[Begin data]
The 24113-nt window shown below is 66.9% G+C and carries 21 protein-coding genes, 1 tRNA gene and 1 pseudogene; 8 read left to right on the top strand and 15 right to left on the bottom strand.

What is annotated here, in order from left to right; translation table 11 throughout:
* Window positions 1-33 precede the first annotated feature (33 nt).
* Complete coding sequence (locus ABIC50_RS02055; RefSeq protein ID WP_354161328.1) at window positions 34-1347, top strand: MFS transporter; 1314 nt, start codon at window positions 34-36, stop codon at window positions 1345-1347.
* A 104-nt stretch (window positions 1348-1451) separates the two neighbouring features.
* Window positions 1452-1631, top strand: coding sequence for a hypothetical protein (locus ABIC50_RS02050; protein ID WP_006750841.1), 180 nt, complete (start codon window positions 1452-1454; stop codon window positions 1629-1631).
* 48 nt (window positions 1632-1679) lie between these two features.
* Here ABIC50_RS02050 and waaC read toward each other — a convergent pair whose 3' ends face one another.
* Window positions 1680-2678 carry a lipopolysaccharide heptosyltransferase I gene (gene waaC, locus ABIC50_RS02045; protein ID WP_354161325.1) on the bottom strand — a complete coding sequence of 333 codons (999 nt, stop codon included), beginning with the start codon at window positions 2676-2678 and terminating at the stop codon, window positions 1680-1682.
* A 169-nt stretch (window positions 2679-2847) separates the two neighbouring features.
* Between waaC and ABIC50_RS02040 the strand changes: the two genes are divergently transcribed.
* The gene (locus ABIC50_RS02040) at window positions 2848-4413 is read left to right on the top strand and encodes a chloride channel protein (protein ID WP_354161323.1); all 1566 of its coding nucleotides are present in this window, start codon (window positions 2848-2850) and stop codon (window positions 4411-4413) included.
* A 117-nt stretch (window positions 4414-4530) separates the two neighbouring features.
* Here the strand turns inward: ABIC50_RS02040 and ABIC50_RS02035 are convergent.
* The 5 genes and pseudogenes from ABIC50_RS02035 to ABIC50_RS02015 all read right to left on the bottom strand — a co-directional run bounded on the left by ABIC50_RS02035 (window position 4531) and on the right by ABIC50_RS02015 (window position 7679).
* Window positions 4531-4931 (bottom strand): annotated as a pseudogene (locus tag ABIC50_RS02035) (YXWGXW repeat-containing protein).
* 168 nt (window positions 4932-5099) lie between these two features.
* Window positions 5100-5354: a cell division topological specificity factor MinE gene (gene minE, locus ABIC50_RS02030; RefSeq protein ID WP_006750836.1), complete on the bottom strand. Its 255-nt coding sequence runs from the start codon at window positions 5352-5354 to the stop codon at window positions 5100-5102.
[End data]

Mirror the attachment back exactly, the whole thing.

The 24113-nt window shown below is 66.9% G+C and carries 21 protein-coding genes, 1 tRNA gene and 1 pseudogene; 8 read left to right on the top strand and 15 right to left on the bottom strand.

What is annotated here, in order from left to right; translation table 11 throughout:
* Window positions 1-33 precede the first annotated feature (33 nt).
* Complete coding sequence (locus ABIC50_RS02055; RefSeq protein ID WP_354161328.1) at window positions 34-1347, top strand: MFS transporter; 1314 nt, start codon at window positions 34-36, stop codon at window positions 1345-1347.
* A 104-nt stretch (window positions 1348-1451) separates the two neighbouring features.
* Window positions 1452-1631, top strand: coding sequence for a hypothetical protein (locus ABIC50_RS02050; protein ID WP_006750841.1), 180 nt, complete (start codon window positions 1452-1454; stop codon window positions 1629-1631).
* 48 nt (window positions 1632-1679) lie between these two features.
* Here ABIC50_RS02050 and waaC read toward each other — a convergent pair whose 3' ends face one another.
* Window positions 1680-2678 carry a lipopolysaccharide heptosyltransferase I gene (gene waaC, locus ABIC50_RS02045; protein ID WP_354161325.1) on the bottom strand — a complete coding sequence of 333 codons (999 nt, stop codon included), beginning with the start codon at window positions 2676-2678 and terminating at the stop codon, window positions 1680-1682.
* A 169-nt stretch (window positions 2679-2847) separates the two neighbouring features.
* Between waaC and ABIC50_RS02040 the strand changes: the two genes are divergently transcribed.
* The gene (locus ABIC50_RS02040) at window positions 2848-4413 is read left to right on the top strand and encodes a chloride channel protein (protein ID WP_354161323.1); all 1566 of its coding nucleotides are present in this window, start codon (window positions 2848-2850) and stop codon (window positions 4411-4413) included.
* A 117-nt stretch (window positions 4414-4530) separates the two neighbouring features.
* Here the strand turns inward: ABIC50_RS02040 and ABIC50_RS02035 are convergent.
* The 5 genes and pseudogenes from ABIC50_RS02035 to ABIC50_RS02015 all read right to left on the bottom strand — a co-directional run bounded on the left by ABIC50_RS02035 (window position 4531) and on the right by ABIC50_RS02015 (window position 7679).
* Window positions 4531-4931 (bottom strand): annotated as a pseudogene (locus tag ABIC50_RS02035) (YXWGXW repeat-containing protein).
* 168 nt (window positions 4932-5099) lie between these two features.
* Window positions 5100-5354: a cell division topological specificity factor MinE gene (gene minE, locus ABIC50_RS02030; RefSeq protein ID WP_006750836.1), complete on the bottom strand. Its 255-nt coding sequence runs from the start codon at window positions 5352-5354 to the stop codon at window positions 5100-5102.